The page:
The executive noted that providing more information may not change the FDA's decision and might carry "additional downside risk" for the company. The August 2009 email referred to complaints about early failures. At that time the device was being questioned in Britain and in Australia, where regulators were pressing DePuy to remove the artificial hip there or face having it forced off the market.

Three months later, in December 2009, DePuy withdrew the ASR from Australia and New Zealand, citing flagging sales. In August 2010 it recalled the device worldwide. The hip had been implanted in 93,000 people worldwide.

The recall came after data from the England and Wales hip registry showed about 13 per cent of the ASR hips were failing within five years, more than triple the usual rate. The failure rate in Britain has since been reported to be 49 per cent and some experts predict all of them will need to be removed.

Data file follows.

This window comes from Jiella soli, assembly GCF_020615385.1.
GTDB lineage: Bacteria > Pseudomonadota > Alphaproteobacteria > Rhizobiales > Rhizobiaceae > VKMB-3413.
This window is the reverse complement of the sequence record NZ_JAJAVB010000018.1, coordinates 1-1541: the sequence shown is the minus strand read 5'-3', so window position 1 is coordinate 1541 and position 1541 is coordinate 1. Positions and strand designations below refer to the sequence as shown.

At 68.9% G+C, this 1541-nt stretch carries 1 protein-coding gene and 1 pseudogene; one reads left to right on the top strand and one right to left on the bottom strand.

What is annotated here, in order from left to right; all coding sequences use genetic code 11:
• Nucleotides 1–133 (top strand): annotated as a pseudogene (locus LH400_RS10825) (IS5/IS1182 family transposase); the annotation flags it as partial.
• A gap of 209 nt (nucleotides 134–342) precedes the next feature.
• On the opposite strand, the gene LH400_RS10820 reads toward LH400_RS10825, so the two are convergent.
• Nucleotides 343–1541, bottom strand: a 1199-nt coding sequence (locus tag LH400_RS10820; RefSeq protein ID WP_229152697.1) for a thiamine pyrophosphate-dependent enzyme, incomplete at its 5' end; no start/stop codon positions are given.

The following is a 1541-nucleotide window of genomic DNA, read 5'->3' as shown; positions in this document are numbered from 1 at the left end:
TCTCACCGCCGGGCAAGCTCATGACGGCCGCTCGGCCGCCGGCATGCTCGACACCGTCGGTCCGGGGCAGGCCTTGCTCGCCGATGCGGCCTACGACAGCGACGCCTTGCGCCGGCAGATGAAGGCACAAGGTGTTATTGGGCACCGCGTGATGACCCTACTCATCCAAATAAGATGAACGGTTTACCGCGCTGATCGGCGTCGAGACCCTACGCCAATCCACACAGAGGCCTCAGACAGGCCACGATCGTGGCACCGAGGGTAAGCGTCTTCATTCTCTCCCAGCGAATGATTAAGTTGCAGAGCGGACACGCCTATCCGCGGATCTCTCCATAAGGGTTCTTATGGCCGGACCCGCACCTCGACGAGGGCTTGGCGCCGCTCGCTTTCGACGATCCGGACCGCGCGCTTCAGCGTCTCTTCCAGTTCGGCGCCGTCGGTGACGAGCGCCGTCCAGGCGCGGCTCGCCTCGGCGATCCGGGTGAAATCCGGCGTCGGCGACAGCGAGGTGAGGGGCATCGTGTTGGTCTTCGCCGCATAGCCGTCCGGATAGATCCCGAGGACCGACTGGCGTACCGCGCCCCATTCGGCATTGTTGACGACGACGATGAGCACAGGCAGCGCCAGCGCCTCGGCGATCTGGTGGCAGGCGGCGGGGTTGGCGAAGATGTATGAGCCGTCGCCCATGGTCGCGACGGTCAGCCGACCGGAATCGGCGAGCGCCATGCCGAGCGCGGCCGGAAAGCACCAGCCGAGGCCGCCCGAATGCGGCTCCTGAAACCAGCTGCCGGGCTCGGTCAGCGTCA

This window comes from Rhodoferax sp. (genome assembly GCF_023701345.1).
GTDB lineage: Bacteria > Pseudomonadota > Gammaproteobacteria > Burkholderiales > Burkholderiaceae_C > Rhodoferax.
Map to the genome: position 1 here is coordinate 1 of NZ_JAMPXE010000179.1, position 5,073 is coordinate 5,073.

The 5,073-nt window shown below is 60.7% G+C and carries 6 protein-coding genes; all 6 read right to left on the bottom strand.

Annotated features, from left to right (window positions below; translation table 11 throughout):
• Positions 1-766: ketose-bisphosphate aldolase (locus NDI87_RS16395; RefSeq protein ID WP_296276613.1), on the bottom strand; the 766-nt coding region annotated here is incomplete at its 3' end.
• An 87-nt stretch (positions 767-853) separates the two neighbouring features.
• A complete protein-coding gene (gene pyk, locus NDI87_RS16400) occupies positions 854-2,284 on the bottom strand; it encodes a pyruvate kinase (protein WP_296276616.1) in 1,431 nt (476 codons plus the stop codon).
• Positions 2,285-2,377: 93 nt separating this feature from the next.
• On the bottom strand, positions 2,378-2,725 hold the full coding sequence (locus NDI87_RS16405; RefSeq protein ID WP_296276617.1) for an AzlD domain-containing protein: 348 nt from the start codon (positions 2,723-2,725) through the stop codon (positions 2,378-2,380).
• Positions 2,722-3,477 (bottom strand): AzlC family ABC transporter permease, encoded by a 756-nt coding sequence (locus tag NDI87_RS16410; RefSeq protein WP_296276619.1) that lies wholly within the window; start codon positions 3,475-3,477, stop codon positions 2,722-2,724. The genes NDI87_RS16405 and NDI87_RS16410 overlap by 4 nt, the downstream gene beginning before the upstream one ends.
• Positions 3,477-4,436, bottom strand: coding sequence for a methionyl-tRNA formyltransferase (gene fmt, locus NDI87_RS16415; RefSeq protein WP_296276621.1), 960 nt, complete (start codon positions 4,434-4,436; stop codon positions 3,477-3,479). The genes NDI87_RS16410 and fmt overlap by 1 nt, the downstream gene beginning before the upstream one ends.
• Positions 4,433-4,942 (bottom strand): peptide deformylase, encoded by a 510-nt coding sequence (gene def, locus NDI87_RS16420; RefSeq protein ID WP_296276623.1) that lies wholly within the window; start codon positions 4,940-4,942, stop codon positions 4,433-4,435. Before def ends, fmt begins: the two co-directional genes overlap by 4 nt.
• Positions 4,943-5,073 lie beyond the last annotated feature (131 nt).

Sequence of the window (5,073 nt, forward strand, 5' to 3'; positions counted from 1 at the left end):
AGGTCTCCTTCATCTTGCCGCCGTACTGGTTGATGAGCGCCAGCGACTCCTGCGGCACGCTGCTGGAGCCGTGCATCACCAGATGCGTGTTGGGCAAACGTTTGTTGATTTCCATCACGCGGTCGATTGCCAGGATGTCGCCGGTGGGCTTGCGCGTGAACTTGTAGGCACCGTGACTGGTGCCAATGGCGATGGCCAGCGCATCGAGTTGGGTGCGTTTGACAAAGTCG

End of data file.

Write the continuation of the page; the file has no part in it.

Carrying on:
The US had requested clinical trials for the resurfacing version of the hip because that was a new procedure. Meanwhile this version was able to be sold elsewhere. While the clinical trials were under way, DePuy was able to market the total hip replacement version in the US from 2005 due to a regulatory loophole which allows through products similar to ones already on the market.

Throughout the episode the company blamed surgeons for the higher failure rate, saying doctors were not positioning the component properly. But the clinical findings rejected by the FDA came from ASR studies run by surgeons DePuy handpicked, including some who helped develop the implant and had received royalties and fees.

Concerns were raised last month in the British Medical Journal about all metal-on-metal devices where the pelvic cup and head of the femur are both made with a cobalt-chrome alloy.